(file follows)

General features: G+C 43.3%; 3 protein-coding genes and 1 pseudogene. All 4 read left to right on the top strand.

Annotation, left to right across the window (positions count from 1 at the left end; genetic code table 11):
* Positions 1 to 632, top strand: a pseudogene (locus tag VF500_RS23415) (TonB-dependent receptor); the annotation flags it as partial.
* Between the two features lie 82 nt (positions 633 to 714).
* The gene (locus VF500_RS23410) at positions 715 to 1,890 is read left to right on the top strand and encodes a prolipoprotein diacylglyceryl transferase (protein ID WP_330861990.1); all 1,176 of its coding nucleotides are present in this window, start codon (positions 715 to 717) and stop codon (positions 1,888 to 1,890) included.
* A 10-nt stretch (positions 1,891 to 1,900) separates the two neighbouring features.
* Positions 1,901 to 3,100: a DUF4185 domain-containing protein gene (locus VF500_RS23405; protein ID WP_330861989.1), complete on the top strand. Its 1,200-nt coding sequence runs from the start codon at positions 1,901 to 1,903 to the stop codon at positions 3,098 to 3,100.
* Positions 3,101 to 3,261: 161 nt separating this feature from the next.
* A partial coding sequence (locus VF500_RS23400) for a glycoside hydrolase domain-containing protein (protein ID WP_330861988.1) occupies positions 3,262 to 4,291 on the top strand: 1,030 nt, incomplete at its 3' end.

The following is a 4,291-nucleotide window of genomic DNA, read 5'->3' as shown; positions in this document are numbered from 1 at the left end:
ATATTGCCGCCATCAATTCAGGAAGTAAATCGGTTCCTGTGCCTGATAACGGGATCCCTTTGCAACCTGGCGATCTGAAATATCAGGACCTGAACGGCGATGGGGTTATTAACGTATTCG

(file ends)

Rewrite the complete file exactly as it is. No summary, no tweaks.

General features: G+C 43.3%; 3 protein-coding genes and 1 pseudogene. All 4 read left to right on the top strand.

Annotation, left to right across the window (positions count from 1 at the left end; genetic code table 11):
* Positions 1 to 632, top strand: a pseudogene (locus tag VF500_RS23415) (TonB-dependent receptor); the annotation flags it as partial.
* Between the two features lie 82 nt (positions 633 to 714).
* The gene (locus VF500_RS23410) at positions 715 to 1,890 is read left to right on the top strand and encodes a prolipoprotein diacylglyceryl transferase (protein ID WP_330861990.1); all 1,176 of its coding nucleotides are present in this window, start codon (positions 715 to 717) and stop codon (positions 1,888 to 1,890) included.
* A 10-nt stretch (positions 1,891 to 1,900) separates the two neighbouring features.
* Positions 1,901 to 3,100: a DUF4185 domain-containing protein gene (locus VF500_RS23405; protein ID WP_330861989.1), complete on the top strand. Its 1,200-nt coding sequence runs from the start codon at positions 1,901 to 1,903 to the stop codon at positions 3,098 to 3,100.
* Positions 3,101 to 3,261: 161 nt separating this feature from the next.
* A partial coding sequence (locus VF500_RS23400) for a glycoside hydrolase domain-containing protein (protein ID WP_330861988.1) occupies positions 3,262 to 4,291 on the top strand: 1,030 nt, incomplete at its 3' end.

The following is a 4,291-nucleotide window of genomic DNA, read 5'->3' as shown; positions in this document are numbered from 1 at the left end:
ATATTGCCGCCATCAATTCAGGAAGTAAATCGGTTCCTGTGCCTGATAACGGGATCCCTTTGCAACCTGGCGATCTGAAATATCAGGACCTGAACGGCGATGGGGTTATTAACGTATTCG